Long-term record of aerosol optical properties and chemical composition from a high-altitude site (Manora Peak) in Central Himalaya
Atmospheric Chemistry and Physics
A long-term study, conducted from February 2005 to July 2008, involving chemical composition and optical properties of ambient aerosols from a high-altitude site (Manora Peak: 29.4 • N, 79.5 • E, ∼1950 m a.s.l.) in the central Himalaya is reported here. The total suspended particulate (TSP) mass concentration varied from 13 to 272 µg m −3 over a span of 42 months. Aerosol optical depth (AOD) and TSP increase significantly during the summer (April-June) due to increase in the concentration of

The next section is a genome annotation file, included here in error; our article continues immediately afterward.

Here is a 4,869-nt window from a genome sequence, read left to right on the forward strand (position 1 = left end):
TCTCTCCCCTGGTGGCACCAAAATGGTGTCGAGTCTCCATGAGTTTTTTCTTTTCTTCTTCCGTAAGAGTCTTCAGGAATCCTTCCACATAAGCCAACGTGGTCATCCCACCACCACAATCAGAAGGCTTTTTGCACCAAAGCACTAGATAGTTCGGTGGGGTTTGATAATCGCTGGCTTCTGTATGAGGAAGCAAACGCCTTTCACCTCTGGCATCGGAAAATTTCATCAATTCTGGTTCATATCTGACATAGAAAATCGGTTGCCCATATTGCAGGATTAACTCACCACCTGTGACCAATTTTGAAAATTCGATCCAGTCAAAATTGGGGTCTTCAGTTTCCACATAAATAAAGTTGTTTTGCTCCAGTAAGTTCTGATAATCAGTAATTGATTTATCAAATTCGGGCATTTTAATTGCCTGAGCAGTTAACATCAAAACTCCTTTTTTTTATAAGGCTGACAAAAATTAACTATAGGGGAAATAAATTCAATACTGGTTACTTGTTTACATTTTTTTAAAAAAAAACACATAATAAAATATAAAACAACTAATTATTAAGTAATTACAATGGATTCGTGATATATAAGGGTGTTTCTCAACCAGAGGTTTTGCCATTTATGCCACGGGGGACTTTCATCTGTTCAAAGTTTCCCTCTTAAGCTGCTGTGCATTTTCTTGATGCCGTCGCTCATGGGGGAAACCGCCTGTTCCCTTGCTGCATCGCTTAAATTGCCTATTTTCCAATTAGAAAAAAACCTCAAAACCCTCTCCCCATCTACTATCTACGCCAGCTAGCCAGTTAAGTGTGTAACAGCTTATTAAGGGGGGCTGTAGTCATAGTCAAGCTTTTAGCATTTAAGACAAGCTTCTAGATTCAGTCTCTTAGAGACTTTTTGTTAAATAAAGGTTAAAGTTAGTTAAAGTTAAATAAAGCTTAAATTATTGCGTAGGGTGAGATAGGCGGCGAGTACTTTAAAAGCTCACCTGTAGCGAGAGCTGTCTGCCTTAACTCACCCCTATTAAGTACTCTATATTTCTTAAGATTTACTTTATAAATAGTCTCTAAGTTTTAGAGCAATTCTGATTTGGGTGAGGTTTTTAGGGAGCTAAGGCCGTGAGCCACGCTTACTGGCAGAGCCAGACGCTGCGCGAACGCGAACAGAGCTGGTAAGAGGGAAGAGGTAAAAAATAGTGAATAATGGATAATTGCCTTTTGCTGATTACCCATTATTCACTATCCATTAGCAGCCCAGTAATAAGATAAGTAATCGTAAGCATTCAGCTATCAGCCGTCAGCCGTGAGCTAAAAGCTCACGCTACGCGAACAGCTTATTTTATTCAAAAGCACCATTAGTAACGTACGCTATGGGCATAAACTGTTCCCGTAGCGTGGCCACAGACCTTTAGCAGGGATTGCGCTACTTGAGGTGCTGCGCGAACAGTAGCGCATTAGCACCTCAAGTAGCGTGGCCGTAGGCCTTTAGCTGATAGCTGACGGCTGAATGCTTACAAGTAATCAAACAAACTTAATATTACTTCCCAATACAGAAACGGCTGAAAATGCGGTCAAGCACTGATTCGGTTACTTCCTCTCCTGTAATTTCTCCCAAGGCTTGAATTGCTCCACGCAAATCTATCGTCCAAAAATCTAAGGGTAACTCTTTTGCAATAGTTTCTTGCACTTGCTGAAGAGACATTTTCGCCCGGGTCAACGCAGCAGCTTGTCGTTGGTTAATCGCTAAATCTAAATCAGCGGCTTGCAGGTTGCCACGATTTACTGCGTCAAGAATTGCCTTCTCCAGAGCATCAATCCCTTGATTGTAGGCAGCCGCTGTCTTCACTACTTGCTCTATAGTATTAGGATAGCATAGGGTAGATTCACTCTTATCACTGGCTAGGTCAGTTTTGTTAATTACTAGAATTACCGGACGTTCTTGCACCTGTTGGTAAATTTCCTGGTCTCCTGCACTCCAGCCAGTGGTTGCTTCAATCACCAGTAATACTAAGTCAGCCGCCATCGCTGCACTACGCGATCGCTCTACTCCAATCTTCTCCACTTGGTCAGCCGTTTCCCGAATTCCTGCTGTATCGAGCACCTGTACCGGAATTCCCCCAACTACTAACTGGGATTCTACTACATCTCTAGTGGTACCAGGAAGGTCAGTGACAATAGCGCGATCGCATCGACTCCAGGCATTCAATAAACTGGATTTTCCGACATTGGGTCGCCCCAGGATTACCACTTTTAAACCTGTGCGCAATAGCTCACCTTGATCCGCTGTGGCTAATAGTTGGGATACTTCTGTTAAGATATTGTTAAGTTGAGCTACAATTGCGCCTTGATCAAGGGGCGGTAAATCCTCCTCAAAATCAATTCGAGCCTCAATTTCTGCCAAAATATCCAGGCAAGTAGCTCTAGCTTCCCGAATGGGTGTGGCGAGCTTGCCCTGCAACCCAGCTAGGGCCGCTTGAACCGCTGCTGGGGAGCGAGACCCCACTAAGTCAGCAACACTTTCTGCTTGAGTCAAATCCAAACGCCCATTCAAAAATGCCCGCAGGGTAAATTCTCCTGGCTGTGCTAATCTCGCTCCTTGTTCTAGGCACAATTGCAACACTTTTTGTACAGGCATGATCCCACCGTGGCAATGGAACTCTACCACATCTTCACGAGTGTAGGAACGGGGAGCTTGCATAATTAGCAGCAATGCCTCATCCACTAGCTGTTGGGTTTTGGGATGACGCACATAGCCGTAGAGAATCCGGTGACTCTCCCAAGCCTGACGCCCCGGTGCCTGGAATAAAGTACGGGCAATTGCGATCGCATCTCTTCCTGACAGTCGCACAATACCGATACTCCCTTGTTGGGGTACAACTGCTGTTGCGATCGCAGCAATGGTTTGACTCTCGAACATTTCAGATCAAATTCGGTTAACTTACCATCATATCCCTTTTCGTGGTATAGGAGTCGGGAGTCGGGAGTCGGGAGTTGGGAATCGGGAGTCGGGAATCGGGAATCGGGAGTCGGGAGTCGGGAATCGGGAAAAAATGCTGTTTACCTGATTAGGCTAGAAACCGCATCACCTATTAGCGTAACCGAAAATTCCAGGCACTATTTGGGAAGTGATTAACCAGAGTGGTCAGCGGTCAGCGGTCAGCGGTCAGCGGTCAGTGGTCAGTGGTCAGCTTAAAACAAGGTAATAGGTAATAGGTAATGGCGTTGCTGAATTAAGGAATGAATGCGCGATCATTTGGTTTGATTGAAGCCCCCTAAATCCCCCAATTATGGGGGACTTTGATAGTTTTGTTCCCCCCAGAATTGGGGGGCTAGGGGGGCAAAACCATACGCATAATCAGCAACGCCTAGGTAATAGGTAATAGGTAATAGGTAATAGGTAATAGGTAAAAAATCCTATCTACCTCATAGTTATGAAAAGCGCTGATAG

... concentration of mineral dust associated with the long-range transport from desert regions (from the middle-East and Thar Desert in western India). The seasonal variability in the carbonaceous species (EC, OC) is also significantly pronounced, with lower concentrations during the summer and monsoon (July-August) and relatively high during the post-monsoon (September-November) and winter (December-March). On average, total carbonaceous aerosols (TCA) and water-soluble inorganic species (WSIS) contribute nearly 25 and 10% of the TSP mass, respectively. The WSOC/OC ratios range from 0.36 to 0.83 (average: 0.55 ± 0.15), compared to lower ratios in the Indo-Gangetic Plain (range: 0.35-0.40), and provide evidence for the enhanced contribution from secondary organic aerosols. The mass fraction of absorbing EC ranged from less than a percent (during the summer) to as high as 7.6% (during the winter) and absorption coefficient (b abs , at 678 nm) varied between 0.9 to 33.9 Mm −1 (1 Mm −1 =10 −6 m −1 ). A significant linear relationship between b abs and EC (µgC m −3 ) yields a slope of 12.2 (± 2.3) m 2 g −1 , which is used as a measure of the mass absorption efficiency (σ abs ) of EC.